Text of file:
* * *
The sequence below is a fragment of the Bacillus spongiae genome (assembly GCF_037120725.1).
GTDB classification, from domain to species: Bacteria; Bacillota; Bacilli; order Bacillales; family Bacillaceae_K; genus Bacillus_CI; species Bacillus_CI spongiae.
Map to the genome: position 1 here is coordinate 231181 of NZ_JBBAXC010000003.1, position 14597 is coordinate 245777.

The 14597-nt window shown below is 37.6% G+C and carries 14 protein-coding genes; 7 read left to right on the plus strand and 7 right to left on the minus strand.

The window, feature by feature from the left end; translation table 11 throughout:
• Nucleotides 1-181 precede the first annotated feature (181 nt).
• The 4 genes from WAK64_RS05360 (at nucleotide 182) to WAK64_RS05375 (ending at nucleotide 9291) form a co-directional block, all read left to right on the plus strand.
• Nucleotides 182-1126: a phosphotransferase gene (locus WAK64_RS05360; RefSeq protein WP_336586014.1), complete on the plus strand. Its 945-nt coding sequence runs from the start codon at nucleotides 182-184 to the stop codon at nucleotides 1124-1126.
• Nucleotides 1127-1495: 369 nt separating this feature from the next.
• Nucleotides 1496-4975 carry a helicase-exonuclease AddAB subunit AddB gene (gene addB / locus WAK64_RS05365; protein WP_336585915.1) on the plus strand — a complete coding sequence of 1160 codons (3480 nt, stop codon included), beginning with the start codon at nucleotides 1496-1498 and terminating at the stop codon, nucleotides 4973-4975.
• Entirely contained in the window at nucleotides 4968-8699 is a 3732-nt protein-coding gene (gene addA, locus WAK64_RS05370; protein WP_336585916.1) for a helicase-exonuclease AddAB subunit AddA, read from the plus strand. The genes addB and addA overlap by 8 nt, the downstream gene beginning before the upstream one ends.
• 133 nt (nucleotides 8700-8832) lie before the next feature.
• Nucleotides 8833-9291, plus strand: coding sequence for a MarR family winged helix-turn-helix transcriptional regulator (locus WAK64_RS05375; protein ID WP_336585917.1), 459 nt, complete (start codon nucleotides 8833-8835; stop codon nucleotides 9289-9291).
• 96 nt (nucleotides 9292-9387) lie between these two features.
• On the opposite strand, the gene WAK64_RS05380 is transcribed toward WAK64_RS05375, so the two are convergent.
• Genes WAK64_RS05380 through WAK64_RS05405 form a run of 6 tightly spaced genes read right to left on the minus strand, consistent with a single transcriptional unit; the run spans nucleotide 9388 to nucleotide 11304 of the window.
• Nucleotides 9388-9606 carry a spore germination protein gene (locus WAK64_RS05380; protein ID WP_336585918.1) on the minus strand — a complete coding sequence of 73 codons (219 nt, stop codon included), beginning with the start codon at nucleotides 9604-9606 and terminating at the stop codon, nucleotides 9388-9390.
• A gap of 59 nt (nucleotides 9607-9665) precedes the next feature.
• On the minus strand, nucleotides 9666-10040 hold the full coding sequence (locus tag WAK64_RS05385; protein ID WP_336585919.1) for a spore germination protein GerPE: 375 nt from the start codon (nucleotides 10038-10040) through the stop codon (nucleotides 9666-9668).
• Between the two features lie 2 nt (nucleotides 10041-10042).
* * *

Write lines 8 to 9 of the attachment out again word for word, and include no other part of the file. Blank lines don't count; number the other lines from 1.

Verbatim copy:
• Nucleotides 182-1126: a phosphotransferase gene (locus WAK64_RS05360; RefSeq protein WP_336586014.1), complete on the plus strand. Its 945-nt coding sequence runs from the start codon at nucleotides 182-184 to the stop codon at nucleotides 1124-1126.
• Nucleotides 1127-1495: 369 nt separating this feature from the next.